Why doesn't Israel consider the Muslim Brotherhood to be a terrorist group?

For some reason, Egypt considers it to be a terrorist group, but Israel doesn't consider it to be a terrorist group. It does consider Hamas to be a terrorist group (according to Wikipedia), and Hamas is an ally of the Muslim Brotherhood. Not only that, but it also supported Hezbollah's military action against Israel. Is there any reason why Israel won't recognize it as a terrorist group?

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    Muslim Brotherhood Hebron and Muslim Brotherhood Jerusalem have been banned organisations in Israel under the 1945 Defense (Emergency) Regulations since 2007/2008. Could you maybe clarify which legislation your question is asking hasn't been used?
    – CDJB
    Nov 1 at 22:56

1 Answer 1


A lot of it has to do with how much impact the Muslim Brotherhood has had on each respective country. The Muslim Brotherhood is mostly seen as a Muslim political movement

The Muslim Brotherhood is a missionary movement founded in Egypt in 1928 by Hassan al-Banna, a schoolteacher working in the town of Ismailia, near the Suez Canal. He argued that an Islamic religious revival would enable the Muslim world to catch up to the West and shake off colonial rule.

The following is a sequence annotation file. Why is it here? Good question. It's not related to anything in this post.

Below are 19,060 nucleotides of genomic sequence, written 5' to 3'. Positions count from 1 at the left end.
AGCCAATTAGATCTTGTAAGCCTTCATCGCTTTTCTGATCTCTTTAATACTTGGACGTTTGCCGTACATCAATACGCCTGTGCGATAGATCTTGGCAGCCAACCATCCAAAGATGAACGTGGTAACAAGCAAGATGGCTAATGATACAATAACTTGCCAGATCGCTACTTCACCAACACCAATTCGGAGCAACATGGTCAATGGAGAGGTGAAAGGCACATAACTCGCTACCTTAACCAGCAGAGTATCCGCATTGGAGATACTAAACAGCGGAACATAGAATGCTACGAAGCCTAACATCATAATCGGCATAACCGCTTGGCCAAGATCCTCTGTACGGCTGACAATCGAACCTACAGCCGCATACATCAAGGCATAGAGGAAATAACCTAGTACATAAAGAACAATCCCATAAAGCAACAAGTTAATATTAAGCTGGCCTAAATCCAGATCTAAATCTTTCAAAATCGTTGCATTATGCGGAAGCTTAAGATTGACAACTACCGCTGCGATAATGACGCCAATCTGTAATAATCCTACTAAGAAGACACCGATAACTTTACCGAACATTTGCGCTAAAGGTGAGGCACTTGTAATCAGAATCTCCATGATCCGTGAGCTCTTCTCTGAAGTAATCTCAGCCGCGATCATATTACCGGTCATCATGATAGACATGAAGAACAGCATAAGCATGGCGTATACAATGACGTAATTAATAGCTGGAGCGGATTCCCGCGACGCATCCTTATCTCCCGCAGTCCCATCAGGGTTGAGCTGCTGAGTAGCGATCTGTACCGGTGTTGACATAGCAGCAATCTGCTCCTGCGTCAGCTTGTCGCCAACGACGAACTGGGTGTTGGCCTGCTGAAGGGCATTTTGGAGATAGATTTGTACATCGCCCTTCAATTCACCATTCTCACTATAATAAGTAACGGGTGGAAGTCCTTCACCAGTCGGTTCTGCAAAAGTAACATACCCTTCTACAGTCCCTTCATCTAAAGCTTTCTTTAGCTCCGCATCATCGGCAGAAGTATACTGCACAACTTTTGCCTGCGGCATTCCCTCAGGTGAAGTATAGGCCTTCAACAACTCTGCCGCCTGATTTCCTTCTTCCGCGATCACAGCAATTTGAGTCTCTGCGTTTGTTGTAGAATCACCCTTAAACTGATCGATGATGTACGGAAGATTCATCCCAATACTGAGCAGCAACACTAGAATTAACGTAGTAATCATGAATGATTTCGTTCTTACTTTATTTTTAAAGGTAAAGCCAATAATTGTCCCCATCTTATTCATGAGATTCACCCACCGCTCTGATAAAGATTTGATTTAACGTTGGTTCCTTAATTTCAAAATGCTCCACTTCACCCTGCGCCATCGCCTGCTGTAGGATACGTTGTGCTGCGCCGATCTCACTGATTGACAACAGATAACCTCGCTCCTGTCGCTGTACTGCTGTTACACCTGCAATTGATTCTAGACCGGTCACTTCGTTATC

But he was sweeping and contradictory about the mission of the group, and largely avoided spelling out what an Islamic government might look like.

It's that vagueness about goals that creates the controversy. In particular, the Brotherhood generally advocates for Sharia law

Sharia is a body of religious law that forms a part of the Islamic tradition. It is derived from the religious precepts of Islam and is based on scriptures of Islam, particularly the Quran and the Hadith.


A lot of the reason why Egypt classifies the Brotherhood as a terrorist group has to do with their former president, Mohamed Morsi, a man who was elected almost entirely thanks to the Brotherhood.

In November 2012, Morsi issued a proviso constitutional declaration that granted him unrestricted authority and the authority to legislate without the need for judicial oversight or review. This was a move to stop the Mubarak-era judges from getting rid of the Second Constituent Assembly. The new constitution that was then hastily finalized by the Islamist-dominated constitutional assembly, presented to the president, and scheduled for a referendum before the Supreme Constitutional Court could rule on the constitutionality of the assembly, was described by independent press agencies not aligned with the regime as an "Islamist coup". These issues, along with complaints of prosecutions of journalists and attacks on nonviolent demonstrators, led to the 2012 protests. As part of a compromise, Morsi rescinded the decrees. A new constitution was approved by approximately two-thirds of voters in the referendum, although turnout was less than a third of the electorate.

While some of Morsi's actions were un-democratic, a lot of the underlying controversy came from the fact that he (and the majority-Brotherhood Egyptian Assembly) were seen by many Egyptians as attempting to enact Sharia law by rewriting the Egyptian Constitution